VIP: Very Immunocompromised Patient.
None one wants to go to the Emergency Room. The fact is, though, thousands upon thousands of people visit the ER every year. Patients come to us for treatment of the flu, broken bones, “tummy aches” and much, much more. We want you to feel safe and confident that you will receive the care you need.
But, what happens when treatment for a patient’s existing medical condition, such as chemotherapy or bone marrow transplant, causes the Emergency Room to be potentially less safe? Chemotherapy patients and bone marrow transplant patients have very low blood counts and are at a higher than normal risk of developing infections. Conditions that bring others into the ER can be life threatening to these patients. Where do these patients go when they have an emergency? The answer: they still come to the Emergency Room at Methodist Hospital. In 2012, Methodist Hospital implemented the VIP (Very Immunocompromised Patient) Program to tend to the unique needs of our high-risk patients.
What is the VIP Program? Simply put, we developed a Protocol that helps ER staff and physicians identify VIP patients allowing them to be seen and treated more quickly. This reduces the time these patients spend in the waiting room and allows rapid administration of antibiotics. The multidisciplinary team that developed and implemented the VIP Program created an identification card for patients called the “VIP Card.” The card includes the name and contact information of the patient’s treating physician so our ER physician can easily update them about the patient’s status. The VIP card is one component in what ultimately became the VIP Kit, which also includes a thermometer and hand sanitizer. VIP patients receive their kit from their physicians and are asked to present their VIP Card at the ER as soon as they arrive. If patients do not have their VIP Card or if they lose their VIP Card, they are instructed to tell ER staff that they are an oncology patient with a fever, which will also alert ER staff to the patients’ sensitive VIP status.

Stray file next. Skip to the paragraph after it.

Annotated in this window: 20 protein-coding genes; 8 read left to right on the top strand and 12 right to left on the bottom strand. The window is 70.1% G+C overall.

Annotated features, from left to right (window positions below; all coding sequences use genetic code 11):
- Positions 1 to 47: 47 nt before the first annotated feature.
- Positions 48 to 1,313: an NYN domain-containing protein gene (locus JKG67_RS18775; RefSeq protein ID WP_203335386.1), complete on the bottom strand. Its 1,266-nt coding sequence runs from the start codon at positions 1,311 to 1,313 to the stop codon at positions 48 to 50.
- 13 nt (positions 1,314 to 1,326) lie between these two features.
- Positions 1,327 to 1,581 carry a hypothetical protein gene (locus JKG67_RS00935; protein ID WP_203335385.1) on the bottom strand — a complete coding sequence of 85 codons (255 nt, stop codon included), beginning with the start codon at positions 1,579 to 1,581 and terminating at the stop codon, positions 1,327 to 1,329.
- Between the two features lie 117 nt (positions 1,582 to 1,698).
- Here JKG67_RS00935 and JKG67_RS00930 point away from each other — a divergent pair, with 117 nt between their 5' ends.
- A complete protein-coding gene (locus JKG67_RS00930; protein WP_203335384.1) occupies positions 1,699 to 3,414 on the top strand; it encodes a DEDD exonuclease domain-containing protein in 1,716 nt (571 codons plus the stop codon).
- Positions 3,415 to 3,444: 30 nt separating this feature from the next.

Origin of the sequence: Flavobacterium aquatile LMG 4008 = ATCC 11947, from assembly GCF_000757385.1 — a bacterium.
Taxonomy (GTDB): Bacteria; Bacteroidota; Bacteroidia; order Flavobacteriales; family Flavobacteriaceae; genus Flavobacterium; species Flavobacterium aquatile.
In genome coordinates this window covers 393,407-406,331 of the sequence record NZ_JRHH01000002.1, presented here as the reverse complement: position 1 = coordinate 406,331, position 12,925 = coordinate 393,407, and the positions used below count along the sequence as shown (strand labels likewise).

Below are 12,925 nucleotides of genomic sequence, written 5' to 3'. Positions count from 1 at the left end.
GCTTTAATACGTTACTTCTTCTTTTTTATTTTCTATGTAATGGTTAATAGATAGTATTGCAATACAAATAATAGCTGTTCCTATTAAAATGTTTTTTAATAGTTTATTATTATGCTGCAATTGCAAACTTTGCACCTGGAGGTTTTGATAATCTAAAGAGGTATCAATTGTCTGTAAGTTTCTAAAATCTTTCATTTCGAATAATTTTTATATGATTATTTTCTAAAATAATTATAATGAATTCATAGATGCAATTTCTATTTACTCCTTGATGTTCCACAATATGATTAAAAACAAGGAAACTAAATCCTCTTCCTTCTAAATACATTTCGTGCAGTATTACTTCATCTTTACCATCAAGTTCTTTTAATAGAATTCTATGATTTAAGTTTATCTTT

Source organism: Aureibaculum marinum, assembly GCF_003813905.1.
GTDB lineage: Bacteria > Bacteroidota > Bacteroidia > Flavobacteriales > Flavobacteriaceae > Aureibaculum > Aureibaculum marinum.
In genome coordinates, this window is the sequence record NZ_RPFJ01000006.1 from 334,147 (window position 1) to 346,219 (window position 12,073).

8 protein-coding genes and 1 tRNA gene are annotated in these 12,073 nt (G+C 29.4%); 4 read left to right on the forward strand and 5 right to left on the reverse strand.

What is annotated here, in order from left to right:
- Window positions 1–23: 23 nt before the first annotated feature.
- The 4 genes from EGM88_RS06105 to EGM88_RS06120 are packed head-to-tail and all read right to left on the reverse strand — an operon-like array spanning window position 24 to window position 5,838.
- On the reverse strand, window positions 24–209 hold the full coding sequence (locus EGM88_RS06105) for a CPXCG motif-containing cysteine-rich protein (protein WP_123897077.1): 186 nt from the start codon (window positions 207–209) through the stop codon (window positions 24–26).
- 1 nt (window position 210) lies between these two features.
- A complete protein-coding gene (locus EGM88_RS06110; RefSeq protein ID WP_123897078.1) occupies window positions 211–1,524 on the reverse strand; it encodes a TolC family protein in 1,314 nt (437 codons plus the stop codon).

The VIP Program has resulted in success for a number of stakeholders. Physicians, ER nurses, oncologists and transplant physicians have found the program to be highly effective and very successful. Most important, patients and families are very satisfied with the VIP Program because it provides them with a level of assurance about what to do and where they can be connected to appropriate care in case of an emergency. The VIP Program has changed the behavior, culture and thought process behind how we treat our VIP patients. Methodist Hospital’s VIP Program received a 2013 ACCC Innovator Award. Sponsored by GE Healthcare, ACCC’s Innovator Awards recognize and honor exceptional cancer programs that exhibit forward-thinking strategic planning and have developed pioneering, replicable programs.
If you or a loved one has recently undergone chemotherapy or a bone marrow transplant, talk to your physician about Methodist Hospital’s VIP Program. For a more detailed look at Methodist Healthcare Cancer Network, a Sarah Cannon Partner, visit www.MethodistCancerServices.com.